There were no members of minority ethnic groups in the government or parliament.
Section 4. Corruption and Lack of Transparency in Government
The law provides criminal penalties for corruption by officials, and the government generally implemented the law effectively. There were reports of government corruption during the year.
Corruption: In September the Attorney General’s Office submitted a proposal for a joint trial of former prime minister Lord Tu’ivakano, arrested in March 2018, and two others on charges including passport offenses, money laundering, and bribery in connection with the issuance of a passport to a Chinese national and possibly other matters. The defense opposed the submission by the Attorney General’s Office to include all charges in one trial. The case was pending as of year’s end.
The Office of the Auditor General reports directly to the Legislative Assembly with the aim to enhance accountability and transparency in all government activities and improve public-sector performance. The Office of the Ombudsman is empowered to investigate official corruption. Both entities actively collaborated with other government agencies but were not considered by civil society groups to be independent of political control, operationally efficient, or sufficiently resourced.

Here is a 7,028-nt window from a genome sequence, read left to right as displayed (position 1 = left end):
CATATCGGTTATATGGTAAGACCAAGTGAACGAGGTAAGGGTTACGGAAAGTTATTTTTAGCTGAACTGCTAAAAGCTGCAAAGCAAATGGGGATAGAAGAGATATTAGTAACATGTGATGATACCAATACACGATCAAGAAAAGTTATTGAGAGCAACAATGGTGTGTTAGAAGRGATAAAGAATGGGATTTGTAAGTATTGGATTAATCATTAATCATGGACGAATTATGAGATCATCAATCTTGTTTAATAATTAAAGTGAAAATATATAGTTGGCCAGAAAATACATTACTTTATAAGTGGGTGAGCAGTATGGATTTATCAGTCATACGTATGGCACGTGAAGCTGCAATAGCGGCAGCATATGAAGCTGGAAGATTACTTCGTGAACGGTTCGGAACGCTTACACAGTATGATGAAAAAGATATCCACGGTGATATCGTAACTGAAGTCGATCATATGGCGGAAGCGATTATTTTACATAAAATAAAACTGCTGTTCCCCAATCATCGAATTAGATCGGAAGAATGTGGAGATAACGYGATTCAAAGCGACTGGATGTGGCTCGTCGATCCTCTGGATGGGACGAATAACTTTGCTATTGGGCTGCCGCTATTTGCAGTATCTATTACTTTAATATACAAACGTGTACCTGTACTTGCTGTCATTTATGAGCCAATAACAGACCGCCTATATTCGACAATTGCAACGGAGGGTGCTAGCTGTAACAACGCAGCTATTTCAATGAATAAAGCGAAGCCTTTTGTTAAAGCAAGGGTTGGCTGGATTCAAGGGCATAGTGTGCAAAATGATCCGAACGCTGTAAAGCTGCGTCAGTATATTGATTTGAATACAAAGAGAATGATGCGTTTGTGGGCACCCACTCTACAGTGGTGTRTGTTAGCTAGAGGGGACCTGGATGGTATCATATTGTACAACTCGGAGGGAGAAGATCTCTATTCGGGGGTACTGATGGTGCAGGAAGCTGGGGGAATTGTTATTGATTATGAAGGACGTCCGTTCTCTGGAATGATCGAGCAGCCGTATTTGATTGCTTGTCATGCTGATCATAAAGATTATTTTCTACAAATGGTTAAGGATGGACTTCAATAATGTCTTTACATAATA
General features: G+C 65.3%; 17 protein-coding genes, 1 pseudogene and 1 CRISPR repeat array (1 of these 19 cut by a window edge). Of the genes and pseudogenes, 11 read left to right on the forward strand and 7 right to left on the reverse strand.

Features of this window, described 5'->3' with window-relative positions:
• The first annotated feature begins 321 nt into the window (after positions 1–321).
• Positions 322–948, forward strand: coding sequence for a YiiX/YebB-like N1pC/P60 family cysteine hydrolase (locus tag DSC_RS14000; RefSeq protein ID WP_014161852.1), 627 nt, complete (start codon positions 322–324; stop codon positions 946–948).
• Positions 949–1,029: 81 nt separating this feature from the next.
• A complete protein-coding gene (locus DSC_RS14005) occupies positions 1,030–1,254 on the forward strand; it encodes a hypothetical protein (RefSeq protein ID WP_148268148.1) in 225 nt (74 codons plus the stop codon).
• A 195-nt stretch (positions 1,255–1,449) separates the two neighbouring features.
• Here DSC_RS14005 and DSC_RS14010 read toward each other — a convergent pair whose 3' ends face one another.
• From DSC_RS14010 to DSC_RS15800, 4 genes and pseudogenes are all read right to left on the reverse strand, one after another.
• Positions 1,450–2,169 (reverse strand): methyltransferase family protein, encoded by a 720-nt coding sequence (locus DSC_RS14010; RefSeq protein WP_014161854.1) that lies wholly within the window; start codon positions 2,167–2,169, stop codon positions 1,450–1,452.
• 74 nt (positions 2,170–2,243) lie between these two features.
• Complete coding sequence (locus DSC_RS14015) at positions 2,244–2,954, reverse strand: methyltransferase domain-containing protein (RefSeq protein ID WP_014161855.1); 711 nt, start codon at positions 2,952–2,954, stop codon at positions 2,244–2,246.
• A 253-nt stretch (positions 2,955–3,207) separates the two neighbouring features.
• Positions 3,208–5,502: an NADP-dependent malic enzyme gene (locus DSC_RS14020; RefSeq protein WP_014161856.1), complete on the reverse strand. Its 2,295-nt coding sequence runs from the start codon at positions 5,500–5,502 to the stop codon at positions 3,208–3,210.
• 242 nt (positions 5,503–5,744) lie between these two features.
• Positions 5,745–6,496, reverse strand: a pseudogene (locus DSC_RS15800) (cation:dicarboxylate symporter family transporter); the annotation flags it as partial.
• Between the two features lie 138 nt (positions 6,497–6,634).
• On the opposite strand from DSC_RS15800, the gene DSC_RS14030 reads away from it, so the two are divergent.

Financial Disclosure: No law requires income and asset disclosure by appointed or elected officials.
Section 5. Governmental Attitude Regarding International and Nongovernmental Investigation of Alleged Abuses of Human Rights